How do substance use disorders compare to other psychiatric conditions on structural brain abnormalities? A cross-disorder meta-analytic comparison using the ENIGMA consortium findings

Xavier Navarri, Mohammad H Afzali, Jacob Lavoie, Rajita Sinha, Dan J Stein, Reza Momenan, Dick J Veltman, Ozlem Korucuoglu, Zsuzsika Sjoerds, Ruth J van Holst, Rob Hester, Catherine Orr, Janna Cousijn, Murat Yucel, Valentina Lorenzetti, Reinout Wiers, Neda Jahanshad, David C Glahn, Paul M Thompson, Scott MackeyPatricia J Conrod

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15 Citations (Scopus)


Alcohol use disorder (AUD) and cannabis use disorder (CUD) are associated with brain alterations particularly involving fronto-cerebellar and meso-cortico-limbic circuitry. However, such abnormalities have additionally been reported in other psychiatric conditions, and until recently there has been few large-scale investigations to compare such findings. The current study uses the Enhancing Neuroimaging Genetics through Meta-Analysis (ENIGMA) consortium method of standardising structural brain measures to quantify case-control differences and to compare brain-correlates of substance use disorders with those published in relation to other psychiatric disorders. Using the ENIGMA protocols, we report effect sizes derived from a meta-analysis of alcohol (seven studies, N = 798, 54% are cases) and cannabis (seven studies, N = 447, 45% are cases) dependent cases and age- and sex-matched controls. We conduct linear analyses using harmonised methods to process and parcellate brain data identical to those reported in the literature for ENIGMA case-control studies of major depression disorder (MDD), schizophrenia (SCZ) and bipolar disorder so that effect sizes are optimally comparable across disorders. R elationships between substance use disorder diagnosis and subcortical grey matter volumes and cortical thickness were assessed with intracranial volume, age and sex as co-variates . After correcting for multiple comparisons, AUD case-control meta-analysis of subcortical regions indicated significant differences in the thalamus, hippocampus, amygdala and accumbens, with effect sizes (0.23) generally equivalent to, or larger than |0.23| those previously reported for other psychiatric disorders (except for the pallidum and putamen). On measures of cortical thickness, AUD was associated with significant differences bilaterally in the fusiform gyrus, inferior temporal gyrus, temporal pole, superior frontal gyrus, and rostral and caudal anterior cingulate gyri. Meta-analysis of CUD case-control studies indicated reliable reductions in amygdala, accumbens and hippocampus volumes, with the former effect size comparable to, and the latter effect size around half of that reported for alcohol and SCZ. CUD was associated with lower cortical thickness in the frontal regions, particularly the medial orbitofrontal region, but this effect was not significant after correcting for multiple testing. This study allowed for an unbiased cross-disorder comparison of brain correlates of substance use disorders and showed alcohol-related brain anomalies equivalent in effect size to that found in SCZ in several subcortical and cortical regions and significantly greater alterations than those found in MDD in several subcortical and cortical regions. Although modest, CUD results overlapped with findings reported for AUD and other psychiatric conditions, but appear to be most robustly related to reduce thickness of the medial orbitofrontal cortex.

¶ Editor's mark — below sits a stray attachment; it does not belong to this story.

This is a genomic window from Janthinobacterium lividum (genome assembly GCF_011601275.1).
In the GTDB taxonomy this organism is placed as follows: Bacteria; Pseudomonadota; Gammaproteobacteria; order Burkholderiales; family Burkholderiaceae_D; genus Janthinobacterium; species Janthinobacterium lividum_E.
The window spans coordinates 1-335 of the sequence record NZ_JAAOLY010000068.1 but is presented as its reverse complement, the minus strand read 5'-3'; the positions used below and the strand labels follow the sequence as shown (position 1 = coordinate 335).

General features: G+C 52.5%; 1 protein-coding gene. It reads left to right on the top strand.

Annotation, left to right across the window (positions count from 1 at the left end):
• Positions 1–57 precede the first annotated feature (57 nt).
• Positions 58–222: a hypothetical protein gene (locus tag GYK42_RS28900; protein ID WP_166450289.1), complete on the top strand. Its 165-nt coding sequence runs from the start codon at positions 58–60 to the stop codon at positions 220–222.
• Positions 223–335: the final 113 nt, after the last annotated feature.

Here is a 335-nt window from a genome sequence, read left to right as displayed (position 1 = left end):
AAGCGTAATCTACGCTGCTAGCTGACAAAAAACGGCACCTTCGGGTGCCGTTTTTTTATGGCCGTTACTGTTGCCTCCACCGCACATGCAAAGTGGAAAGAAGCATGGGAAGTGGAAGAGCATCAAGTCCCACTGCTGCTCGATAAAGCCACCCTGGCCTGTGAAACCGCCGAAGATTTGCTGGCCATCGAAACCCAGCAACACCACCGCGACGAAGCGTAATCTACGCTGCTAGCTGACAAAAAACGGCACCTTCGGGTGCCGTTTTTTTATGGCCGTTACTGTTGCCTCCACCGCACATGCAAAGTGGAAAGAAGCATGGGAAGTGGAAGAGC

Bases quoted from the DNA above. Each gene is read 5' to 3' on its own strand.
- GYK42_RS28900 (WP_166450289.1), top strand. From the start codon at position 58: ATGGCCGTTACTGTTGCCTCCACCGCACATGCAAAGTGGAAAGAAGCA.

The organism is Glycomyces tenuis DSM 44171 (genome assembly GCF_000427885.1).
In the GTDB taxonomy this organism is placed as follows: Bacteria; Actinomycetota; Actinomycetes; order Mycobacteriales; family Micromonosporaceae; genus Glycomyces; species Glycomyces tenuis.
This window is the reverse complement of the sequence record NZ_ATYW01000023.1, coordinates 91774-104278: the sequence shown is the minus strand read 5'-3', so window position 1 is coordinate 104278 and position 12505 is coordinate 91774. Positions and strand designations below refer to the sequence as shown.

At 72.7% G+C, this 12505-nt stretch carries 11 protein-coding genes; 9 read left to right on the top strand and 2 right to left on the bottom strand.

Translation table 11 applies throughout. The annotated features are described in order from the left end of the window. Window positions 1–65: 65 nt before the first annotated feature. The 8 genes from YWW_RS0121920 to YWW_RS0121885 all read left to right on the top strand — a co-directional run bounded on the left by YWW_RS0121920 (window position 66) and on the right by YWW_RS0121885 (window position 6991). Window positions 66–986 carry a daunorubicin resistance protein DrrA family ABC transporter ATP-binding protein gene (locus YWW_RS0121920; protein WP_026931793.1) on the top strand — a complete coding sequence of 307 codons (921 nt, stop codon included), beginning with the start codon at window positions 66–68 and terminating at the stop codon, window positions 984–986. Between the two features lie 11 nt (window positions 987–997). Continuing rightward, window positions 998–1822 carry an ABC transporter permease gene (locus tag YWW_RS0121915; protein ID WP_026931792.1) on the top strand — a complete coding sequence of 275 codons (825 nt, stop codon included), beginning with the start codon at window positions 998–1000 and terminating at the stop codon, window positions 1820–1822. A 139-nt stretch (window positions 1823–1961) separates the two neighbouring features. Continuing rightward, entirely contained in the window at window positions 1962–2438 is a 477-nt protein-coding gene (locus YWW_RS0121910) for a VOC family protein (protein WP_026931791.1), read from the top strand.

Original languageEnglish
JournalHuman Brain Mapping
Publication statusE-pub ahead of print - 9 Jul 2020
Externally publishedYes

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© 2020 The Authors. Human Brain Mapping published by Wiley Periodicals LLC.


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